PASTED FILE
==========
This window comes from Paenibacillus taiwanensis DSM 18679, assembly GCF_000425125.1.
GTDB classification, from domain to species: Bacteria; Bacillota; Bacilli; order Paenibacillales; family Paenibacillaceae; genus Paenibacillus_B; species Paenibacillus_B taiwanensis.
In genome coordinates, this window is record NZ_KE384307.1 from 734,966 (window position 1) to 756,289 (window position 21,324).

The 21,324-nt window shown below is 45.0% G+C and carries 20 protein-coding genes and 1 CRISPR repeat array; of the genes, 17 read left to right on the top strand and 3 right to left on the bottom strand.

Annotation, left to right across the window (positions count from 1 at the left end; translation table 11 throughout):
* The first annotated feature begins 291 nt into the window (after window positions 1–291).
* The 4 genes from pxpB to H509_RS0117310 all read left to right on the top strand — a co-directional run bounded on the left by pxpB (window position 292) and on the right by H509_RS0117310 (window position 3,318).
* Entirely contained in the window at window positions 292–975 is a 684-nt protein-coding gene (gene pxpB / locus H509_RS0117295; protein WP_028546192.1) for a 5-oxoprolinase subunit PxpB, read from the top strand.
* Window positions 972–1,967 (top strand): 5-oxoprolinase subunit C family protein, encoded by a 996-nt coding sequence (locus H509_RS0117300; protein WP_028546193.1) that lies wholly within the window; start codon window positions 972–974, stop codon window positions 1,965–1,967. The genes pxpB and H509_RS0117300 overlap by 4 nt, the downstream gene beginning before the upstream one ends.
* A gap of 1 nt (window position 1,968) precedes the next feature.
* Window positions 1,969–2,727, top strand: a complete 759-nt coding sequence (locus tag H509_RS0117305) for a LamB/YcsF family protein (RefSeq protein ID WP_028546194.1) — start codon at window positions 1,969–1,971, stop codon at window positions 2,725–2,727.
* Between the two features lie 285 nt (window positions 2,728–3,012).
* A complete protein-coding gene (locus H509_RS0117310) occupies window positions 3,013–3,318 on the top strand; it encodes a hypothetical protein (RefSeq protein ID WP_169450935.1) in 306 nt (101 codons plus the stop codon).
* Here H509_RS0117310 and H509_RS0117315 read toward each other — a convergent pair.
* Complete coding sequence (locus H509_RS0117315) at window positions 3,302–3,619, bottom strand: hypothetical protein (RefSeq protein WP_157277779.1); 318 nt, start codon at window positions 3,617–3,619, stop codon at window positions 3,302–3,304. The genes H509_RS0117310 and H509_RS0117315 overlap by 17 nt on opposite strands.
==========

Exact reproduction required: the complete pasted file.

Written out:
This window comes from Paenibacillus taiwanensis DSM 18679, assembly GCF_000425125.1.
GTDB classification, from domain to species: Bacteria; Bacillota; Bacilli; order Paenibacillales; family Paenibacillaceae; genus Paenibacillus_B; species Paenibacillus_B taiwanensis.
In genome coordinates, this window is record NZ_KE384307.1 from 734,966 (window position 1) to 756,289 (window position 21,324).

The 21,324-nt window shown below is 45.0% G+C and carries 20 protein-coding genes and 1 CRISPR repeat array; of the genes, 17 read left to right on the top strand and 3 right to left on the bottom strand.

Annotation, left to right across the window (positions count from 1 at the left end; translation table 11 throughout):
* The first annotated feature begins 291 nt into the window (after window positions 1–291).
* The 4 genes from pxpB to H509_RS0117310 all read left to right on the top strand — a co-directional run bounded on the left by pxpB (window position 292) and on the right by H509_RS0117310 (window position 3,318).
* Entirely contained in the window at window positions 292–975 is a 684-nt protein-coding gene (gene pxpB / locus H509_RS0117295; protein WP_028546192.1) for a 5-oxoprolinase subunit PxpB, read from the top strand.
* Window positions 972–1,967 (top strand): 5-oxoprolinase subunit C family protein, encoded by a 996-nt coding sequence (locus H509_RS0117300; protein WP_028546193.1) that lies wholly within the window; start codon window positions 972–974, stop codon window positions 1,965–1,967. The genes pxpB and H509_RS0117300 overlap by 4 nt, the downstream gene beginning before the upstream one ends.
* A gap of 1 nt (window position 1,968) precedes the next feature.
* Window positions 1,969–2,727, top strand: a complete 759-nt coding sequence (locus tag H509_RS0117305) for a LamB/YcsF family protein (RefSeq protein ID WP_028546194.1) — start codon at window positions 1,969–1,971, stop codon at window positions 2,725–2,727.
* Between the two features lie 285 nt (window positions 2,728–3,012).
* A complete protein-coding gene (locus H509_RS0117310) occupies window positions 3,013–3,318 on the top strand; it encodes a hypothetical protein (RefSeq protein ID WP_169450935.1) in 306 nt (101 codons plus the stop codon).
* Here H509_RS0117310 and H509_RS0117315 read toward each other — a convergent pair.
* Complete coding sequence (locus H509_RS0117315) at window positions 3,302–3,619, bottom strand: hypothetical protein (RefSeq protein WP_157277779.1); 318 nt, start codon at window positions 3,617–3,619, stop codon at window positions 3,302–3,304. The genes H509_RS0117310 and H509_RS0117315 overlap by 17 nt on opposite strands.